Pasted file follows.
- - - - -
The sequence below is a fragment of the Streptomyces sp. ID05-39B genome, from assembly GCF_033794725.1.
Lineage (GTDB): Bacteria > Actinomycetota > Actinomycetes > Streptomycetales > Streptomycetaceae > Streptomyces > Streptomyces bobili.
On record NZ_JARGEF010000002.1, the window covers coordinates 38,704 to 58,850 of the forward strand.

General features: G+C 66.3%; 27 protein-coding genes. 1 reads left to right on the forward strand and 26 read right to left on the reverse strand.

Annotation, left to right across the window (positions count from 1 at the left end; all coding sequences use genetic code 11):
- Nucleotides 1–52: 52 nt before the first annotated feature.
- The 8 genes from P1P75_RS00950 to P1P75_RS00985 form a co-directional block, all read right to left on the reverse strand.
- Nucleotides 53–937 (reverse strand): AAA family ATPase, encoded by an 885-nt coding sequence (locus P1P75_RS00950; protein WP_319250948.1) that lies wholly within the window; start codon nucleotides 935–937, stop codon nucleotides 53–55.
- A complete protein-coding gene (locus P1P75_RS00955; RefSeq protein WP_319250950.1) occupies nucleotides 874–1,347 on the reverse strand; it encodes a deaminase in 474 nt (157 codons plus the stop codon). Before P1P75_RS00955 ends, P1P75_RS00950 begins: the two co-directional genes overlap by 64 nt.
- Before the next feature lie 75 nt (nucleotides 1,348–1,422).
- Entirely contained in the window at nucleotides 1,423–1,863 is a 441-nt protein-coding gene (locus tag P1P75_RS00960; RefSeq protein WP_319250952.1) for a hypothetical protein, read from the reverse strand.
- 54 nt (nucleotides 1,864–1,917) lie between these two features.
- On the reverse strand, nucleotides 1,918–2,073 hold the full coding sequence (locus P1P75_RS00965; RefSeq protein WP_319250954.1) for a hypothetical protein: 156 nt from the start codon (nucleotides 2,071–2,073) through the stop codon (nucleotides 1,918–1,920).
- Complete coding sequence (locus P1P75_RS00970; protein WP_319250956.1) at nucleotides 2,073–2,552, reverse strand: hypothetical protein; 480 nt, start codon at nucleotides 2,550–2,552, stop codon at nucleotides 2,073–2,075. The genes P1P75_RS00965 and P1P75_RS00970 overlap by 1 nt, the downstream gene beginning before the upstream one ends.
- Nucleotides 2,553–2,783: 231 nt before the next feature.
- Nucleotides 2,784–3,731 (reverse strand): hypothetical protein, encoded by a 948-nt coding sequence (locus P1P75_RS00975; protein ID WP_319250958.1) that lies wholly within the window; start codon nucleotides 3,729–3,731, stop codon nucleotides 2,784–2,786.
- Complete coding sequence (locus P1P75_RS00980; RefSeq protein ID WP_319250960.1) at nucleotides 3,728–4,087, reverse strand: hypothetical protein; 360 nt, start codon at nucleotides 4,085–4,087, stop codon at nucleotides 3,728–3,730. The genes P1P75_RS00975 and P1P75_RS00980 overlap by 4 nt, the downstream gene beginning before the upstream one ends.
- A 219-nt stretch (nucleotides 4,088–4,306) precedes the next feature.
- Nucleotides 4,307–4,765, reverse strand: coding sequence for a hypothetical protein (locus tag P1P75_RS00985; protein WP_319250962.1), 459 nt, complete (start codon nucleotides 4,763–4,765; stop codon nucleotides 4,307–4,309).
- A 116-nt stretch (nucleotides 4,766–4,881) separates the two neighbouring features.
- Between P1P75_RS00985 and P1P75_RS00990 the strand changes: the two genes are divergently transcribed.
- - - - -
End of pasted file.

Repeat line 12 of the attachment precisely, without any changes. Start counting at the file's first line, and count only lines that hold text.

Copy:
- 54 nt (nucleotides 1,864–1,917) lie between these two features.